In my small miision Greek parish, there is a clear generational difference in this regard. Older Greek men sit together, and separately from their wives, who sit next to each other in their little "older women group." Yet, younger Greeks tend to sit together, a husband next to a wife.

Give the younger guys some time...  Wink Cheesy
LMBO!!!! Cheesy Cheesy
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« Reply #35 on: November 07, 2008, 02:30:46 PM »

Just as a side note, the men in my parish sit on the right and the women on the left.  Is this common on do men usually sit on the left?
In my small miision Greek parish, there is a clear generational difference in this regard. Older Greek men sit together, and separately from their wives, who sit next to each other in their little "older women group." Yet, younger Greeks tend to sit together, a husband next to a wife.

Give the younger guys some time...  Wink Cheesy
LMBO!!!! Cheesy Cheesy

Well, I will be 51 in December, but I still sit near my wife... I'm a good actor. Grin Grin Grin
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« Reply #36 on: November 07, 2008, 03:07:34 PM »

I am very glad that men and women aren't seperated at my parish! I would never be able to attend at all! I couldn't manage 3 kids without my husband's help, not to mention all the other men that have helped me in the past.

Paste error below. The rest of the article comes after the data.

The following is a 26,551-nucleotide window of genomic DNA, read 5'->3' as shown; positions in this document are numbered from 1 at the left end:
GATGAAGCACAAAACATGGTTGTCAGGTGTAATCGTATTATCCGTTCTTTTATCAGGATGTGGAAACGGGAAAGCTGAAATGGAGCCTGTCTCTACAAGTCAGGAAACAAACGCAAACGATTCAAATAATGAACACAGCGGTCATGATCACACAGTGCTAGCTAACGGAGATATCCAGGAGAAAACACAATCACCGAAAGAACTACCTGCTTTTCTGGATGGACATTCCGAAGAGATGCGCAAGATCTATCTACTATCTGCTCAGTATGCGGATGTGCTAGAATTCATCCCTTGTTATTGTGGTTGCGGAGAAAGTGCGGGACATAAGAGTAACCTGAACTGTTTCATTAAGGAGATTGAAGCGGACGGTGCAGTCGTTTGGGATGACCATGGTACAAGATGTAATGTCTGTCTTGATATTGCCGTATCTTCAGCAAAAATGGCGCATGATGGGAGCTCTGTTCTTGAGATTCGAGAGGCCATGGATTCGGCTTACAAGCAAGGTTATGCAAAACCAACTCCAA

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« Reply #37 on: November 07, 2008, 04:40:11 PM »

We have women standing on the left and men on the right. There is some informality regarding this,and it's not rigidly upheld, and I do often see men standing beside their wives if there are young children. However, there are often girls or women who are able to help young mothers care for their children.
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« Reply #38 on: November 07, 2008, 10:03:55 PM »

We have women standing on the left and men on the right.

I recall a passage in War and Peace in which two characters find themselves in just such an old fashioned church.  At that time my wife and I were attending the Syrian Orthodox church in Singapore and as a young couple did not like the arrangement; we started sitting outside the nave to be together with the kids; other young families followed our lead.  Now such a gender-division strikes me as advantageous (since my kids are nearly adult), though I would want young families to have a place to be in case the kiddies are being a handful.
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« Reply #39 on: November 07, 2008, 10:34:02 PM »